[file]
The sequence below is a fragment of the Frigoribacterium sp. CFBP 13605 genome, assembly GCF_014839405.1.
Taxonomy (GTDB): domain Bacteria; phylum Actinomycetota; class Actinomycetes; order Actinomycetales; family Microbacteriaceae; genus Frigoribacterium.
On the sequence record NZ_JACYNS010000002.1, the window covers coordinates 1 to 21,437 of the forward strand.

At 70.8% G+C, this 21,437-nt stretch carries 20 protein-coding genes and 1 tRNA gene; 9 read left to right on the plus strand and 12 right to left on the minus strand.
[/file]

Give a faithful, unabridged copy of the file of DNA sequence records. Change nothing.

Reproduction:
The sequence below is a fragment of the Frigoribacterium sp. CFBP 13605 genome, assembly GCF_014839405.1.
Taxonomy (GTDB): domain Bacteria; phylum Actinomycetota; class Actinomycetes; order Actinomycetales; family Microbacteriaceae; genus Frigoribacterium.
On the sequence record NZ_JACYNS010000002.1, the window covers coordinates 1 to 21,437 of the forward strand.

At 70.8% G+C, this 21,437-nt stretch carries 20 protein-coding genes and 1 tRNA gene; 9 read left to right on the plus strand and 12 right to left on the minus strand.